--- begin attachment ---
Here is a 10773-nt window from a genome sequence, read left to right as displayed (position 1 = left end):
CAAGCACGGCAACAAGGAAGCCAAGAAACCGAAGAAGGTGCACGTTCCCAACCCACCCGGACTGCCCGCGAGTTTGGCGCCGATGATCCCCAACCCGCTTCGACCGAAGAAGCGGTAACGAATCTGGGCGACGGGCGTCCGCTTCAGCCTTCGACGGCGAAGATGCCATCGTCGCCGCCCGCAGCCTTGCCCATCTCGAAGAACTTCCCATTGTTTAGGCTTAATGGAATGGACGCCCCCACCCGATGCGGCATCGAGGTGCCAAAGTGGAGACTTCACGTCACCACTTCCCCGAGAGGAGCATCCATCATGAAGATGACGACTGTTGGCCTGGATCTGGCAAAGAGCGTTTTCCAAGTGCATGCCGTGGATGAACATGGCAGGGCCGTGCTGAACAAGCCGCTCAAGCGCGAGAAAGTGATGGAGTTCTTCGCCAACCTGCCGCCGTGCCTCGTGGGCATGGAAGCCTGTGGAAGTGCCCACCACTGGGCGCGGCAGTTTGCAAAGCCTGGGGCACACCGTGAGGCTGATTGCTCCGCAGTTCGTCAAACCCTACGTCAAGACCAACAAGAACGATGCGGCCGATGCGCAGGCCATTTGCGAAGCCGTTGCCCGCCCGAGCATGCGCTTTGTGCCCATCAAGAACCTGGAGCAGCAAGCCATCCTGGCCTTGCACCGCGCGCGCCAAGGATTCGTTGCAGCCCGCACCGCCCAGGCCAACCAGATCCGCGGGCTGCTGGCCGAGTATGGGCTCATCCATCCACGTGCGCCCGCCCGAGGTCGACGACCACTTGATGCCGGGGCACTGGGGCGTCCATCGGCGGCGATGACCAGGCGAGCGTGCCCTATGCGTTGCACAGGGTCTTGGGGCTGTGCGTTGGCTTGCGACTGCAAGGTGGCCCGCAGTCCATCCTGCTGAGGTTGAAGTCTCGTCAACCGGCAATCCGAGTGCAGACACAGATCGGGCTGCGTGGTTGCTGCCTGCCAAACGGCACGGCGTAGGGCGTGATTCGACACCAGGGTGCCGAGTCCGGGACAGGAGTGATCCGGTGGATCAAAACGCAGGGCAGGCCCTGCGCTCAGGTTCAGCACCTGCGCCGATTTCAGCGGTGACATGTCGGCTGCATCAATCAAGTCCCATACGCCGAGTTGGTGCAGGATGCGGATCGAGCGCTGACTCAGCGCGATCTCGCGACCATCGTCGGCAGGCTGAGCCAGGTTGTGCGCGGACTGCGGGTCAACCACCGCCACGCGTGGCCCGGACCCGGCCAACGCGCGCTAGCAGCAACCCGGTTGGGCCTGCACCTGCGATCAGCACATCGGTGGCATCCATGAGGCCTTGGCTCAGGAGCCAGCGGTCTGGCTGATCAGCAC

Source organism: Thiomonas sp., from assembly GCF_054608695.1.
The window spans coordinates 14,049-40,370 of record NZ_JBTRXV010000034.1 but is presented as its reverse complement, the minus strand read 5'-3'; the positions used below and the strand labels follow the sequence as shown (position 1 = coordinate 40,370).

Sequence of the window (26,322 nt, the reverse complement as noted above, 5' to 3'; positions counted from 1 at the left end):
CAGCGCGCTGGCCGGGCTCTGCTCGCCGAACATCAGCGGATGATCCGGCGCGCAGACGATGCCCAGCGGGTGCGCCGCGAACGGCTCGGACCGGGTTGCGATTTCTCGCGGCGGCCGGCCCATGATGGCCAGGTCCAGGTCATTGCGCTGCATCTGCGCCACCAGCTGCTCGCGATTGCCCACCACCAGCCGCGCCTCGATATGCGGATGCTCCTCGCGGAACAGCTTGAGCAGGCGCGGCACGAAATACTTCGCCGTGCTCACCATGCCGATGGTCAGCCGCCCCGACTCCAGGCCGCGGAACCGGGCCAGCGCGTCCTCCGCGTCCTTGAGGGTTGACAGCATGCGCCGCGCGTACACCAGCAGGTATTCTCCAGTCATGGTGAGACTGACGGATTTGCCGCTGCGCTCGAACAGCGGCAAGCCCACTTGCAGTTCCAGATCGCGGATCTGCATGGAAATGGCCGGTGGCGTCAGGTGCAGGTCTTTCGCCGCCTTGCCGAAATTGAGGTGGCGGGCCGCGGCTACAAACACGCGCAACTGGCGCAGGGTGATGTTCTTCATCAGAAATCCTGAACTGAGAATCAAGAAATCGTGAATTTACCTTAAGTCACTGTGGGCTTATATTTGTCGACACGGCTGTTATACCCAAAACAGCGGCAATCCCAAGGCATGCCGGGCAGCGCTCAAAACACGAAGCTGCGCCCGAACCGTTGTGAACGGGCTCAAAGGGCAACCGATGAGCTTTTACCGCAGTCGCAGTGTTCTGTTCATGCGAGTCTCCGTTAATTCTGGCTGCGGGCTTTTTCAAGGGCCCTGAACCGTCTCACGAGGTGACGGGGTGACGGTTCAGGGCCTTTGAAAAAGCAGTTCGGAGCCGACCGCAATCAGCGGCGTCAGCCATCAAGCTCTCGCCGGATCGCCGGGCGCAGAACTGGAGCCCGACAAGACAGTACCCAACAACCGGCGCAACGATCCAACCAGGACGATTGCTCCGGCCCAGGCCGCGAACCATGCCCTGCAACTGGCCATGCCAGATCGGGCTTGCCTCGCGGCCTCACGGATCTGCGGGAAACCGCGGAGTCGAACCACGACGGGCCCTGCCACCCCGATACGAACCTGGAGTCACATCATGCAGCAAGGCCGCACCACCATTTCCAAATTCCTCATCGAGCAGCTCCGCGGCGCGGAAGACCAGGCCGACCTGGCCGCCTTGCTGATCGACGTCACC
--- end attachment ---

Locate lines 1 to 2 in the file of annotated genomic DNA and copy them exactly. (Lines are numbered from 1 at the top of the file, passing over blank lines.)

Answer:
Here is a 10773-nt window from a genome sequence, read left to right as displayed (position 1 = left end):
CAAGCACGGCAACAAGGAAGCCAAGAAACCGAAGAAGGTGCACGTTCCCAACCCACCCGGACTGCCCGCGAGTTTGGCGCCGATGATCCCCAACCCGCTTCGACCGAAGAAGCGGTAACGAATCTGGGCGACGGGCGTCCGCTTCAGCCTTCGACGGCGAAGATGCCATCGTCGCCGCCCGCAGCCTTGCCCATCTCGAAGAACTTCCCATTGTTTAGGCTTAATGGAATGGACGCCCCCACCCGATGCGGCATCGAGGTGCCAAAGTGGAGACTTCACGTCACCACTTCCCCGAGAGGAGCATCCATCATGAAGATGACGACTGTTGGCCTGGATCTGGCAAAGAGCGTTTTCCAAGTGCATGCCGTGGATGAACATGGCAGGGCCGTGCTGAACAAGCCGCTCAAGCGCGAGAAAGTGATGGAGTTCTTCGCCAACCTGCCGCCGTGCCTCGTGGGCATGGAAGCCTGTGGAAGTGCCCACCACTGGGCGCGGCAGTTTGCAAAGCCTGGGGCACACCGTGAGGCTGATTGCTCCGCAGTTCGTCAAACCCTACGTCAAGACCAACAAGAACGATGCGGCCGATGCGCAGGCCATTTGCGAAGCCGTTGCCCGCCCGAGCATGCGCTTTGTGCCCATCAAGAACCTGGAGCAGCAAGCCATCCTGGCCTTGCACCGCGCGCGCCAAGGATTCGTTGCAGCCCGCACCGCCCAGGCCAACCAGATCCGCGGGCTGCTGGCCGAGTATGGGCTCATCCATCCACGTGCGCCCGCCCGAGGTCGACGACCACTTGATGCCGGGGCACTGGGGCGTCCATCGGCGGCGATGACCAGGCGAGCGTGCCCTATGCGTTGCACAGGGTCTTGGGGCTGTGCGTTGGCTTGCGACTGCAAGGTGGCCCGCAGTCCATCCTGCTGAGGTTGAAGTCTCGTCAACCGGCAATCCGAGTGCAGACACAGATCGGGCTGCGTGGTTGCTGCCTGCCAAACGGCACGGCGTAGGGCGTGATTCGACACCAGGGTGCCGAGTCCGGGACAGGAGTGATCCGGTGGATCAAAACGCAGGGCAGGCCCTGCGCTCAGGTTCAGCACCTGCGCCGATTTCAGCGGTGACATGTCGGCTGCATCAATCAAGTCCCATACGCCGAGTTGGTGCAGGATGCGGATCGAGCGCTGACTCAGCGCGATCTCGCGACCATCGTCGGCAGGCTGAGCCAGGTTGTGCGCGGACTGCGGGTCAACCACCGCCACGCGTGGCCCGGACCCGGCCAACGCGCGCTAGCAGCAACCCGGTTGGGCCTGCACCTGCGATCAGCACATCGGTGGCATCCATGAGGCCTTGGCTCAGGAGCCAGCGGTCTGGCTGATCAGCAC